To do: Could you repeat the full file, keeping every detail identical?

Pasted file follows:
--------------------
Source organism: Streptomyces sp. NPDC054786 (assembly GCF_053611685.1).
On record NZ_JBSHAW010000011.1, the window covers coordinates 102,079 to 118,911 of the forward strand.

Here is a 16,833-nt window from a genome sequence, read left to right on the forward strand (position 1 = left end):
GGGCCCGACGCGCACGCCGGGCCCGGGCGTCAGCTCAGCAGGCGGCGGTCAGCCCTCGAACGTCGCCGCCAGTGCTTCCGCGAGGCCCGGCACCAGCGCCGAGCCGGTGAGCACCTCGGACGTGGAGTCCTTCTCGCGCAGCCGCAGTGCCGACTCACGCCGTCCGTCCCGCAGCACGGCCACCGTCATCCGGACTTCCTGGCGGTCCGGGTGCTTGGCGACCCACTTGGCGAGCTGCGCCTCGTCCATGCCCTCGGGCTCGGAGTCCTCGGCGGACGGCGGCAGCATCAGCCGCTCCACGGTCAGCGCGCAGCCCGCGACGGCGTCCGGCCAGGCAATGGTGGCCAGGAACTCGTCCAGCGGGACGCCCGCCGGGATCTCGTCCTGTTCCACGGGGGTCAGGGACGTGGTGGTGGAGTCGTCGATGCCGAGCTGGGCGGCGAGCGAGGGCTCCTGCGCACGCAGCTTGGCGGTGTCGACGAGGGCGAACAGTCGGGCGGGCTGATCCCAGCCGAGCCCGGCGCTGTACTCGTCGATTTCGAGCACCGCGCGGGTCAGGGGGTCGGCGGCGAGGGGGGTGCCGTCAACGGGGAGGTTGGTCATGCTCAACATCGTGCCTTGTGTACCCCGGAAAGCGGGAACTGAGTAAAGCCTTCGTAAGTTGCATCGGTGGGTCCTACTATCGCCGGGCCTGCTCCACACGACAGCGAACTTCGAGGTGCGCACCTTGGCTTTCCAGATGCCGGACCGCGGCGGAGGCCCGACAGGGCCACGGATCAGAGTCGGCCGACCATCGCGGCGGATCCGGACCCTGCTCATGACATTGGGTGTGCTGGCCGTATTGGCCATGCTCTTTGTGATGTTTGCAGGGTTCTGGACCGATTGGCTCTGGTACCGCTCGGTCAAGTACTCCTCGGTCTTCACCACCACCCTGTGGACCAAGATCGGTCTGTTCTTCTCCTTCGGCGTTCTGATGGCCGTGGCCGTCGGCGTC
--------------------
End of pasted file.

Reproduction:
Source organism: Streptomyces sp. NPDC054786 (assembly GCF_053611685.1).
On record NZ_JBSHAW010000011.1, the window covers coordinates 102,079 to 118,911 of the forward strand.

Here is a 16,833-nt window from a genome sequence, read left to right on the forward strand (position 1 = left end):
GGGCCCGACGCGCACGCCGGGCCCGGGCGTCAGCTCAGCAGGCGGCGGTCAGCCCTCGAACGTCGCCGCCAGTGCTTCCGCGAGGCCCGGCACCAGCGCCGAGCCGGTGAGCACCTCGGACGTGGAGTCCTTCTCGCGCAGCCGCAGTGCCGACTCACGCCGTCCGTCCCGCAGCACGGCCACCGTCATCCGGACTTCCTGGCGGTCCGGGTGCTTGGCGACCCACTTGGCGAGCTGCGCCTCGTCCATGCCCTCGGGCTCGGAGTCCTCGGCGGACGGCGGCAGCATCAGCCGCTCCACGGTCAGCGCGCAGCCCGCGACGGCGTCCGGCCAGGCAATGGTGGCCAGGAACTCGTCCAGCGGGACGCCCGCCGGGATCTCGTCCTGTTCCACGGGGGTCAGGGACGTGGTGGTGGAGTCGTCGATGCCGAGCTGGGCGGCGAGCGAGGGCTCCTGCGCACGCAGCTTGGCGGTGTCGACGAGGGCGAACAGTCGGGCGGGCTGATCCCAGCCGAGCCCGGCGCTGTACTCGTCGATTTCGAGCACCGCGCGGGTCAGGGGGTCGGCGGCGAGGGGGGTGCCGTCAACGGGGAGGTTGGTCATGCTCAACATCGTGCCTTGTGTACCCCGGAAAGCGGGAACTGAGTAAAGCCTTCGTAAGTTGCATCGGTGGGTCCTACTATCGCCGGGCCTGCTCCACACGACAGCGAACTTCGAGGTGCGCACCTTGGCTTTCCAGATGCCGGACCGCGGCGGAGGCCCGACAGGGCCACGGATCAGAGTCGGCCGACCATCGCGGCGGATCCGGACCCTGCTCATGACATTGGGTGTGCTGGCCGTATTGGCCATGCTCTTTGTGATGTTTGCAGGGTTCTGGACCGATTGGCTCTGGTACCGCTCGGTCAAGTACTCCTCGGTCTTCACCACCACCCTGTGGACCAAGATCGGTCTGTTCTTCTCCTTCGGCGTTCTGATGGCCGTGGCCGTCGGCGTC